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Difference between pre-compiler and compiler macros
If I want to define a macro to avoid repetition of code, what is the difference between defining it before pre-compiling the code and defining it after compiling the code?
I guess you are asking about the pre-processor macros and compiler macros?
The pre-processor is responsible for translating the "code" you write into a lower level language so that you do not have to worry about the underlying implementation details. For example, you can write a pre-processor macro to do any of the following:
If you use the above macros to print the number of times they have been invoked then you can see that the order of the parameters in the printf does not matter. The compiler will deal with the parameters as they were passed and ignore the pre-processor macro.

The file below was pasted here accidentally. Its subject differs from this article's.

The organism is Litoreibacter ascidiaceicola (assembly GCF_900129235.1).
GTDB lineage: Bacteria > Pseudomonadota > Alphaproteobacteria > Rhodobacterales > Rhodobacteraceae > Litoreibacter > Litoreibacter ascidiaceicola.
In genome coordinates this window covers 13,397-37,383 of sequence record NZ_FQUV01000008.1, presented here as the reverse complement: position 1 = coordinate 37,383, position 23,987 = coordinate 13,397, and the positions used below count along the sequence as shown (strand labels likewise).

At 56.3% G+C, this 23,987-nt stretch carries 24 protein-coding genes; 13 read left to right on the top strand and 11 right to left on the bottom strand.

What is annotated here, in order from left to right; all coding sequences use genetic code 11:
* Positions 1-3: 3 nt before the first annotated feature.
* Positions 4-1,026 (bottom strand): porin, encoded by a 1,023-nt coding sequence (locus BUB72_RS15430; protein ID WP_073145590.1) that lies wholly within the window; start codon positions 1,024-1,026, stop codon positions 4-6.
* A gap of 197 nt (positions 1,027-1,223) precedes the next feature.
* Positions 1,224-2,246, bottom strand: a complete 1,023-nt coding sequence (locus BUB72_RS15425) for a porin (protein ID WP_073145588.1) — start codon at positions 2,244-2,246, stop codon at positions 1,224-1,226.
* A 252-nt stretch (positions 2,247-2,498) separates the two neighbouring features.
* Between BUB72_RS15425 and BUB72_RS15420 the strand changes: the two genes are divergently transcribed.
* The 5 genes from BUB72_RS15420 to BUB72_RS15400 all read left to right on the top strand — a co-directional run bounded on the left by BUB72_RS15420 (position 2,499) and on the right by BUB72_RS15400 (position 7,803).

Now in case of the compiler macros, this is usually used to define some "constant" definitions for the compiler. This is very useful because it allows us to just define the macro once and the compiler will make sure that the same constant definition is available to each compilation unit or source file in the program.
This is one of the biggest problems of C that the code is not portable as it depends upon the definitions of the const keyword. But if you use the compiler macros you do not have to worry about that because the definitions are guaranteed to be available to each compilation unit.